On The Mooove: Beef Tallow Biofuel Helps Propel Navy Ships

The U.S. Navy is the mightiest fleet in the world, but with the tides turning on fossil fuels, how will they expect to stay sustainable in the 21st century?  The answer is fat.  Gallons and gallons of it.

It's like how you eat burgers for fuel...
except mixed with petroleum and multiplied by a warship.
(Image courtesy sandiegouniontribune.com)

According to U.S. News and World Report, the Navy will not be able to run mainly on petroleum forever, and may have found the sustainable fuel source it was looking for - in beef tallow.  With the U.S. military firmly ensconced as the #1 expender of energy on the planet, with over one-third of that figure coming from the Navy, this "Great Green Fleet" idea is an auspicious start to a sustainably-fueled future.  The Navy intends to derive up to 50% of its fuel from renewable sources, escalating the transition over the next four years.

The U.S.S. William P. Lawrence, a guided-missile destroyer, is partially fueled by dead cow fat.
(Image courtesy marinelog.com.)

The U.S.S. Stockdale, a guided-missile carrier, as well as three other ships will be switching to a mix of 90% petroleum and 10% biofuel, created from beef fat.  This takes the pressure off of having to deal with fluctuating oil prices, hostile oil-bearing regimes, or fuel convoys that require the constant transportation of oil.  The Navy is currently paying $2.07 a gallon for the biofuel, and has commissioned 77 million gallons.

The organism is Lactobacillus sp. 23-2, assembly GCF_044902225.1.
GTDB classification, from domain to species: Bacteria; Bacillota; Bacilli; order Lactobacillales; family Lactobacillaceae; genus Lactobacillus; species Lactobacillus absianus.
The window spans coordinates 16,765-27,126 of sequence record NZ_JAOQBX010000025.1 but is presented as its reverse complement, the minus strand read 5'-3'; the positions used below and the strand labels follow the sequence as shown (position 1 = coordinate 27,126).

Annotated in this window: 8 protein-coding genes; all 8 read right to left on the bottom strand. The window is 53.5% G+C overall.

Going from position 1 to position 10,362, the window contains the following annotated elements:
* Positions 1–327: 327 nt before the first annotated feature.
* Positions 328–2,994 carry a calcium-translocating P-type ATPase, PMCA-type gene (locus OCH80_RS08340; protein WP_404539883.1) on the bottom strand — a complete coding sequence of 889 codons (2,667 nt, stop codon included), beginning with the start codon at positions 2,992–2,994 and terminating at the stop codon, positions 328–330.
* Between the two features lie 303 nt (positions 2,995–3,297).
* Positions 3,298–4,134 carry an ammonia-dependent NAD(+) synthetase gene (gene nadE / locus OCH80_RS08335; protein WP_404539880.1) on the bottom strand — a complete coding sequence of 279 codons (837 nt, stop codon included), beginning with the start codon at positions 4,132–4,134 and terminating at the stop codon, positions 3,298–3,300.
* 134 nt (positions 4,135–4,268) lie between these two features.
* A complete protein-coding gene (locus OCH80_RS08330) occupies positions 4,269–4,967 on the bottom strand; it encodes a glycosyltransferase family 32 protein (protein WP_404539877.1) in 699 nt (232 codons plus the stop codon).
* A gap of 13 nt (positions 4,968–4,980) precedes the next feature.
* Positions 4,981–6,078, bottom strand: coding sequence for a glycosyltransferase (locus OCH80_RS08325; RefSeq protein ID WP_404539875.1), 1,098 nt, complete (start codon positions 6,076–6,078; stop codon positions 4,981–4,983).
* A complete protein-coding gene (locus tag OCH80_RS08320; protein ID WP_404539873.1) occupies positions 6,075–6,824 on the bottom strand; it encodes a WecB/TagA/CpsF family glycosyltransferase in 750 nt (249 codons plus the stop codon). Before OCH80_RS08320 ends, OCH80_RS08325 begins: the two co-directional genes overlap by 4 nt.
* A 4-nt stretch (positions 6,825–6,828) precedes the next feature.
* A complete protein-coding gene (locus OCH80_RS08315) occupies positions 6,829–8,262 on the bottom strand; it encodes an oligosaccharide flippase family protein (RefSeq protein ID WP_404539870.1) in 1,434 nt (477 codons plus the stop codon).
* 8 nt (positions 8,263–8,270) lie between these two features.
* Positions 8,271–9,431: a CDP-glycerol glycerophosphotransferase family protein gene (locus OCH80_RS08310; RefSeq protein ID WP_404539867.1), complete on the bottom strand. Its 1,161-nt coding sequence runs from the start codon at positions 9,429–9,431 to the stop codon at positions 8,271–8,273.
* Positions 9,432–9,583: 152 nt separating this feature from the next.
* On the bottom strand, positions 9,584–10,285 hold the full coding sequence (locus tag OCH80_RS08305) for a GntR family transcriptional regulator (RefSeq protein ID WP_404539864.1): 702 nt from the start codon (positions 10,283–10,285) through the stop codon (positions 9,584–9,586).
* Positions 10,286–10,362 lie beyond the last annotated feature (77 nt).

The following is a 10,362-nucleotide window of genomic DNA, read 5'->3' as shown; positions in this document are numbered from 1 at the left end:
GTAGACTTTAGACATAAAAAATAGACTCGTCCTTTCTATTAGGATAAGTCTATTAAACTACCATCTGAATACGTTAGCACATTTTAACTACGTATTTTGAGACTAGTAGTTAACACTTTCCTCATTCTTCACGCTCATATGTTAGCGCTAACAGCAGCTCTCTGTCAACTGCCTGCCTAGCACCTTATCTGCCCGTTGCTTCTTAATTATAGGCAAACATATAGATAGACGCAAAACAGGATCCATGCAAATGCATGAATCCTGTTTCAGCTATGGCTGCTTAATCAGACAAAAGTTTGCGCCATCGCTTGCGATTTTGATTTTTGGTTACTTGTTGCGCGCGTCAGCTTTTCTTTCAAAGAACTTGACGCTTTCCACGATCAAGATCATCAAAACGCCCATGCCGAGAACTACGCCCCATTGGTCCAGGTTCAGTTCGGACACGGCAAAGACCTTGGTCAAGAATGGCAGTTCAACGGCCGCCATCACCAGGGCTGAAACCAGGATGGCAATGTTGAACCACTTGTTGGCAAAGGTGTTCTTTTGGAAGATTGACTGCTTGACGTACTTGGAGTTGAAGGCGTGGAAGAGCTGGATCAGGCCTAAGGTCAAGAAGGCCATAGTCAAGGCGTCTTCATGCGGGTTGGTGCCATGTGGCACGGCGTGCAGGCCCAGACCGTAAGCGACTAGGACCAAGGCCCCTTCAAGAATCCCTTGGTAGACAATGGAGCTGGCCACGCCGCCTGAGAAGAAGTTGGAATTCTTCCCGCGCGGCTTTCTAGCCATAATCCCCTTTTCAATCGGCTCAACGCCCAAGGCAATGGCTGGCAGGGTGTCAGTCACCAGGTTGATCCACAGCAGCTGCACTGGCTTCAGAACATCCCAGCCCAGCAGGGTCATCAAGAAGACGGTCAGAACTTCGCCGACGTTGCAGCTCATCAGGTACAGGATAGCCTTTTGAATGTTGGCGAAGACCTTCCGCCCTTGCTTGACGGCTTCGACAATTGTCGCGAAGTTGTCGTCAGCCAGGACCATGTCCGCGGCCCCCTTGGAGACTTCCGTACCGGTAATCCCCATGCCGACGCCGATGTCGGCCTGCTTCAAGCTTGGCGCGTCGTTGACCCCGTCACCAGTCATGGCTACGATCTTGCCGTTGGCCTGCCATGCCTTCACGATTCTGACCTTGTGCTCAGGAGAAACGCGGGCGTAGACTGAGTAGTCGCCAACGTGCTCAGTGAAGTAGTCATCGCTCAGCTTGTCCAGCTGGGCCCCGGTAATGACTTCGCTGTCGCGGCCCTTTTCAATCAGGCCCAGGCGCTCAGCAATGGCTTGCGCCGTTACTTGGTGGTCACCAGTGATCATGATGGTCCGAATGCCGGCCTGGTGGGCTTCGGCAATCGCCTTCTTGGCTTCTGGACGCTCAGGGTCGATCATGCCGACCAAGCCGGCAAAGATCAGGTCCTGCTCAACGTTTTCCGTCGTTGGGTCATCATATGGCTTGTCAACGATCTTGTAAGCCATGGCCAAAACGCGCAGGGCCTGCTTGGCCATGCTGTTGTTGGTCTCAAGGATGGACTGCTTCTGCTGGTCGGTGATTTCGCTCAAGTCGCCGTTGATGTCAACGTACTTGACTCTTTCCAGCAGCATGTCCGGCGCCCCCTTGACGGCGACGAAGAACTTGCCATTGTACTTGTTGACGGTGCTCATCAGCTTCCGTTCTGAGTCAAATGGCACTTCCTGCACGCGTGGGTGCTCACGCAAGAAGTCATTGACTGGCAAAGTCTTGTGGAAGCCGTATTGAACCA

It's not rum, it's the future of floating and flying!
Secretary of the Navy Ray Mabus (R) shows Agriculture Secretary Tom Vilsack
what some good distilled cow can do.
(Image courtesy feedstuffs.com.)

While some environmentalists may argue that using the effluvium of the already-environmentally-unsound cattle industry is unethical, the initiative is a step in the right direction for future fleets.  The Navy intends to include solar and wind in their environmentally-conscious efforts as well.  According to the Associated Press, some $500 million has been spent for the "drop-in" biofuels that can run in any current, unmodified engine of a naval vehicle.  Both ships and planes are to be eventually converted to the mix.

To be fair, our Navy used to be VERY good at the sustainable-windpower thing.
(Image courtesy bianoti.com.)

"The Department of Defense and the military are realizing they would be more secure in terms of energy availability if they were relying on renewables more," stated Brian Korgel, a chemical engineering professor and solar-power researcher at the University of Texas-Austin.

While some doubt the efficacy towards a better environment of a mere 10% dent in oil consumption, Navy Secretary Ray Mabus says that the mix will eventually be 50-50, as soon as it is more cost-effective.  Other blends such as wood chips and landfill or food wastes may also accomplish the same goal as the tallow fuel.  As competition in the industry heats up, there is confidence that prices will drop.

"That's going to continue to expand as the biofuel industry ramps up," he said.  As part of the deployment ceremony in Coronado, California on January 20th, he explained, "When it comes to power, my focus has been about one thing and one thing only: better warfighting...The Great Green Fleet shows how we are transforming our energy use to make us better warfighters, to go farther, stay longer and deliver more firepower. In short, to enable us to provide the global presence that is our mission."

Full speed ahead!

The U.S.S. Stockdale leaves Naval Air Station North Island for the West Pacific.
Now, if they could only figure out a way to make fuel from sea-cows...
(Image courtesy cpf.navy.mil.)

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